Bon Appétit already had a companywide requirement for all of its chefs to source at least 20 percent of ingredients from “farm to fork” or local vendors. Janice Moore, the company’s district manager for UChicago, notes, "The University of Chicago has an above-and-beyond commitment to investing in the local community, specifically by purchasing from South Side minority-owned, women-owned, and small business enterprises. Our contract with the university says we will support the University’s goals in this area in addition to our own socially and environmentally responsible purchasing commitments."

Douglas said several institutions, including John Hopkins University and Drexel University, have visited the university to gain insight on how to implement similar partnerships. Administrators from Johns Hopkins visited to get a better understanding of UChicago Local programs and, as a result, launched Hopkins Local in Baltimore.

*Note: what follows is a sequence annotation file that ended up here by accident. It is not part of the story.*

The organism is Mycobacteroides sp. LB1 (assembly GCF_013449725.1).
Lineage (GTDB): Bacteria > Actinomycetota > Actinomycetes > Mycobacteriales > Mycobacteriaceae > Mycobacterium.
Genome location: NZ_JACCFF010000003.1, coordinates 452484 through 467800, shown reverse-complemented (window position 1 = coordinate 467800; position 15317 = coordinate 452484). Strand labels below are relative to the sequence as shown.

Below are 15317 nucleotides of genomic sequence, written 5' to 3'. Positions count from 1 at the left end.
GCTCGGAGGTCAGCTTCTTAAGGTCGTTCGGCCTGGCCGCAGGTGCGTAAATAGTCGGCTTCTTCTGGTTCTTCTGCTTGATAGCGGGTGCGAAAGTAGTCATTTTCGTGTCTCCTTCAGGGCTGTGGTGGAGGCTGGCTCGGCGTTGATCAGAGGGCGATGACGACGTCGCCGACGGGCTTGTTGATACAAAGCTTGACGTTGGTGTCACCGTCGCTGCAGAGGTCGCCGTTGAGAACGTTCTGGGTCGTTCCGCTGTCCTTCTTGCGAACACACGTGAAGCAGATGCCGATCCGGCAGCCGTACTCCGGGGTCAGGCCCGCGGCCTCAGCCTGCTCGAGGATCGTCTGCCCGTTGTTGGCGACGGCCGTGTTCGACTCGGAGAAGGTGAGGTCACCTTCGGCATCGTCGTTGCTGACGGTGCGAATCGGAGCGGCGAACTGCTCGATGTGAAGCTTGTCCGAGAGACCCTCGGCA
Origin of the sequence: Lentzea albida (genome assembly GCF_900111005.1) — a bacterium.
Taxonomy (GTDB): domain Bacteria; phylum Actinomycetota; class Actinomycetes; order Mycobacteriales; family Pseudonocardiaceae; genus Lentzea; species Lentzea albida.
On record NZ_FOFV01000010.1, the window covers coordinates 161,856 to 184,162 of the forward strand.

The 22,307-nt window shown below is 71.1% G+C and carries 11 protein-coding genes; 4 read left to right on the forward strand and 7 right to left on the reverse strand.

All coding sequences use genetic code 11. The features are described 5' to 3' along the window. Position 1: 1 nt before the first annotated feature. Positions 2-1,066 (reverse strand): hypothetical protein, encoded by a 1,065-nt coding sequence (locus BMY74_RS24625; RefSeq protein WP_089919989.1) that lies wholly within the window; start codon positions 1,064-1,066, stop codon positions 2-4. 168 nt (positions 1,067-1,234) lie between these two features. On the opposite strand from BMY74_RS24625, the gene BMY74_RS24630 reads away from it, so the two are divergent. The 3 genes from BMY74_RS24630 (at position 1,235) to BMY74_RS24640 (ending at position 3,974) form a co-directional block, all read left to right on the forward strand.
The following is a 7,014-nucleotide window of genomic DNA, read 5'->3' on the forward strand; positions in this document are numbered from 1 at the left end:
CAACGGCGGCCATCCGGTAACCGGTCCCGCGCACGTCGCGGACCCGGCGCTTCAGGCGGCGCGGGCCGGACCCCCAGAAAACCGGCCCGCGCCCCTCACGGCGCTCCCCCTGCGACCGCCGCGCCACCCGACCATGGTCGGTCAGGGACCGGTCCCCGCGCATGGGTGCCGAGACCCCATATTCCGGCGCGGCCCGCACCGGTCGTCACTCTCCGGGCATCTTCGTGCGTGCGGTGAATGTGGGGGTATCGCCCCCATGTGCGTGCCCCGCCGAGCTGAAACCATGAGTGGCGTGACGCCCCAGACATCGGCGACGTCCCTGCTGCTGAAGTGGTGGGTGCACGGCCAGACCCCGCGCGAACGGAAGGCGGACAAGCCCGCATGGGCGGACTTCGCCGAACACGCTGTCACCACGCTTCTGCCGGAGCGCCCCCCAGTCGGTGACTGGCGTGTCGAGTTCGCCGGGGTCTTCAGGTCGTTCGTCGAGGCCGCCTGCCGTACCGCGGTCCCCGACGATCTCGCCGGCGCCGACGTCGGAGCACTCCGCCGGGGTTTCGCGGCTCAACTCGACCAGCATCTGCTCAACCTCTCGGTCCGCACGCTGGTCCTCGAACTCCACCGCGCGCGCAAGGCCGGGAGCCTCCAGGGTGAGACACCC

Other UChicago Local activities include the Business Accelerator, a partnership with Next Street that provides local business owners with individualized support to help prepare them for potential opportunities with the University. Since the accelerator launched in 2015, 20 businesses have taken part. This spring, UChicago Local launched the Student Economic Development Consulting Experience through which University undergraduates provide local businesses with consulting services. Students are currently supporting five South Side businesses on immediate needs.

“Small business owners are often significant sources of innovation, particularly when it comes to addressing needs in their local communities,” said Alyssa Berman-Cutler, who leads the UChicago Local initiative. “We look for ways the University can use its resources to support local innovators.”

By Patricia Andrews-Keenan 
Photos by Rob Hart